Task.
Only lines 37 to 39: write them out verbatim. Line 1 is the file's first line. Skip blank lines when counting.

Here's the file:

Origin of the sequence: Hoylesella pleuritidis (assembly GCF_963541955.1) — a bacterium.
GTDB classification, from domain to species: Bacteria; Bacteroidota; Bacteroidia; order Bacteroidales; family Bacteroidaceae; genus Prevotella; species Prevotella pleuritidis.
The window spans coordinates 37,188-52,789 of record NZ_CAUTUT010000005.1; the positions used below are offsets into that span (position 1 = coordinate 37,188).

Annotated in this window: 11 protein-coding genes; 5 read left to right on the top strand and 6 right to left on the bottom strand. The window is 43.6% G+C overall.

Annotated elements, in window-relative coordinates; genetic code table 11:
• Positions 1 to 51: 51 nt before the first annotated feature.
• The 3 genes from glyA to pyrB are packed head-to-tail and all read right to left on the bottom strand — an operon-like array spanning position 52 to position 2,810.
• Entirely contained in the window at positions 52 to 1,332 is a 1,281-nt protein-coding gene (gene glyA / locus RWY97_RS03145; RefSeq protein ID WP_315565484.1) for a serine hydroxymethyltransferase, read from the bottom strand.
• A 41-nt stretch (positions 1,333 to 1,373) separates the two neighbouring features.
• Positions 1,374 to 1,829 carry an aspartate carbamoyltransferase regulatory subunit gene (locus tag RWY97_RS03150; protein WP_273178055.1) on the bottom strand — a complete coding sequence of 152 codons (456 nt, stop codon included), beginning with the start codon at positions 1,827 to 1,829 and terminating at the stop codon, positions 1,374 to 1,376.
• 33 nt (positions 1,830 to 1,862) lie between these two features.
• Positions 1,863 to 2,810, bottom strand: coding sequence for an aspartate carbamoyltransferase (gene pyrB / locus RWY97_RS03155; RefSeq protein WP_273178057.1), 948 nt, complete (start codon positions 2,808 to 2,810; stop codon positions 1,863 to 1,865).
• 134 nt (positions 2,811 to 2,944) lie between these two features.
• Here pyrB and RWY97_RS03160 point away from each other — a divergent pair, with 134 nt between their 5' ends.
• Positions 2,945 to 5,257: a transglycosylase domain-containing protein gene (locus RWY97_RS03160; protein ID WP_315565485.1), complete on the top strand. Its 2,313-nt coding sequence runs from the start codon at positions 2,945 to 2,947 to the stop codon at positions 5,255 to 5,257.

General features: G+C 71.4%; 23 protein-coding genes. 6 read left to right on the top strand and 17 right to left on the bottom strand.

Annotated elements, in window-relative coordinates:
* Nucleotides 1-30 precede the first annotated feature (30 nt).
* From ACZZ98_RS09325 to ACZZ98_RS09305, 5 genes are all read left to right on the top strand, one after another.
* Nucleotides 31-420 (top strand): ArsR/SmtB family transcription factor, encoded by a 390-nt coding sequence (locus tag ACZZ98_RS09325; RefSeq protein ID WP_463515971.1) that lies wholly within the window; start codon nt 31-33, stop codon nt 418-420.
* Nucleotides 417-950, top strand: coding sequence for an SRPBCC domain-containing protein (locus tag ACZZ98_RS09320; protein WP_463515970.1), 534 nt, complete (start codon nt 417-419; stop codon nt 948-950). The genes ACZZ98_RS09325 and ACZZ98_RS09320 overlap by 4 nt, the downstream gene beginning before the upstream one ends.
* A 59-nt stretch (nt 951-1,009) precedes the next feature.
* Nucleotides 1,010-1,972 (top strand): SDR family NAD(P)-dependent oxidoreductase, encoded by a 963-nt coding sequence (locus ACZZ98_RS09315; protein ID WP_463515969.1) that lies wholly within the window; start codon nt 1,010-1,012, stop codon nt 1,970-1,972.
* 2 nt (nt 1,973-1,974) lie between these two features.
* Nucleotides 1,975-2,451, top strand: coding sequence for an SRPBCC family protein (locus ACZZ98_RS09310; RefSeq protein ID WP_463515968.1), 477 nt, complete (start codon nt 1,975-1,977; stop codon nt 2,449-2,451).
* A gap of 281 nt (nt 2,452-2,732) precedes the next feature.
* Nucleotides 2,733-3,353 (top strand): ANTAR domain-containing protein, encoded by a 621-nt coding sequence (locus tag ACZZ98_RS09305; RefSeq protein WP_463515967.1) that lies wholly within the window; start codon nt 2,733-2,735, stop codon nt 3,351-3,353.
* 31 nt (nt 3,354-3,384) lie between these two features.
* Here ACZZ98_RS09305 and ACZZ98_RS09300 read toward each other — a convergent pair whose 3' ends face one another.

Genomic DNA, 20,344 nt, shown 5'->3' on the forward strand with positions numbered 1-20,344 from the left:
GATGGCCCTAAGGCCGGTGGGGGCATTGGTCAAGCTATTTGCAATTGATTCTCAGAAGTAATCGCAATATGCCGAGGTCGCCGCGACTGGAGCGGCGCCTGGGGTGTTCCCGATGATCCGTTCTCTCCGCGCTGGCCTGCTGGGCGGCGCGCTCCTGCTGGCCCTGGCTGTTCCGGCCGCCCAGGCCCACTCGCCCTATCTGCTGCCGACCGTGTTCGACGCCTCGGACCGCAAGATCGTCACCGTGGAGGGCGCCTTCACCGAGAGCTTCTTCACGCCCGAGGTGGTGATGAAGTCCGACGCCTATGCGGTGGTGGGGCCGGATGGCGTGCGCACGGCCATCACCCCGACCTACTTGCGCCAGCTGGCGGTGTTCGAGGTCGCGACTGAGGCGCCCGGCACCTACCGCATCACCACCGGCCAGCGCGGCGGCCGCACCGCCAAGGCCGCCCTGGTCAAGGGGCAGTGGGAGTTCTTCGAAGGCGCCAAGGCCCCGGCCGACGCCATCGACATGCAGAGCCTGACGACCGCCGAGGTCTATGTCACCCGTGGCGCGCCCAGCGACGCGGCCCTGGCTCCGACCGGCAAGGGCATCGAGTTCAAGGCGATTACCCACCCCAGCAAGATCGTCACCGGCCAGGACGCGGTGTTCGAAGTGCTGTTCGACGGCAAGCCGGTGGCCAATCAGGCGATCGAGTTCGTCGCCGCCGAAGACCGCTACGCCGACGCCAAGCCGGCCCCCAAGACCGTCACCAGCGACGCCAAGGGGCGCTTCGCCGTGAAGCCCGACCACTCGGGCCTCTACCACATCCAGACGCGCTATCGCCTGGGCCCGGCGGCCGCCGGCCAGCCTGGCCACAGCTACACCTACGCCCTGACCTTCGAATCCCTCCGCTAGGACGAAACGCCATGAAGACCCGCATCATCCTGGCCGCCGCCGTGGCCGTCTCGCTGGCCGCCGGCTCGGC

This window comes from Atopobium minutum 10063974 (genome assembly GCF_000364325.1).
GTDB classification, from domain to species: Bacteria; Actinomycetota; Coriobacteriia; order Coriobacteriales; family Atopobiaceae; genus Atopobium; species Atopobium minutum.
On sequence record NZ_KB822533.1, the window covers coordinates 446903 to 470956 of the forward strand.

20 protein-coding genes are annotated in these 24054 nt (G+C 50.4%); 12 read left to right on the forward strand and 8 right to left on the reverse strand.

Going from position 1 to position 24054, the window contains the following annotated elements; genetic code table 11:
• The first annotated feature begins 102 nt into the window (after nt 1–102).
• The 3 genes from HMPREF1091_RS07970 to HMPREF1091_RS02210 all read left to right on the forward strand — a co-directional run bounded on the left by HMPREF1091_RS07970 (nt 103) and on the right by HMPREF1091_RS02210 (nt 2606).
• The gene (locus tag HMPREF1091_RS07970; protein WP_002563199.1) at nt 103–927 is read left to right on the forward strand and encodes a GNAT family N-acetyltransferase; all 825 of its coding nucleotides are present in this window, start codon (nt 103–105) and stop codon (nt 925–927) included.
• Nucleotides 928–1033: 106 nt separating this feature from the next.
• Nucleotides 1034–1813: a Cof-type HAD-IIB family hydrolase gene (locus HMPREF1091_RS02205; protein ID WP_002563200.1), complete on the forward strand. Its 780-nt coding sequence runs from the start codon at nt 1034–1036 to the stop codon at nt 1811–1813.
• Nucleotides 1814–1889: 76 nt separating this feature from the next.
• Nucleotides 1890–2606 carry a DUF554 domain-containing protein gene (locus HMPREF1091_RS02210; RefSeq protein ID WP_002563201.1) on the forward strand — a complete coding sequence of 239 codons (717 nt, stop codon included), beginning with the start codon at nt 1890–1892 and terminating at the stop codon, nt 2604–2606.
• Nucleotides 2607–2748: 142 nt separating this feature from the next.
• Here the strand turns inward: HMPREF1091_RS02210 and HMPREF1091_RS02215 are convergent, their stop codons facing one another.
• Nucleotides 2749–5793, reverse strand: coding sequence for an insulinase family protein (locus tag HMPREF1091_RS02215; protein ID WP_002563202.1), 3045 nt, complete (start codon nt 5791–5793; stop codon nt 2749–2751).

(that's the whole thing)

• The first annotated feature begins 102 nt into the window (after nt 1–102).
• The 3 genes from HMPREF1091_RS07970 to HMPREF1091_RS02210 all read left to right on the forward strand — a co-directional run bounded on the left by HMPREF1091_RS07970 (nt 103) and on the right by HMPREF1091_RS02210 (nt 2606).
• The gene (locus tag HMPREF1091_RS07970; protein WP_002563199.1) at nt 103–927 is read left to right on the forward strand and encodes a GNAT family N-acetyltransferase; all 825 of its coding nucleotides are present in this window, start codon (nt 103–105) and stop codon (nt 925–927) included.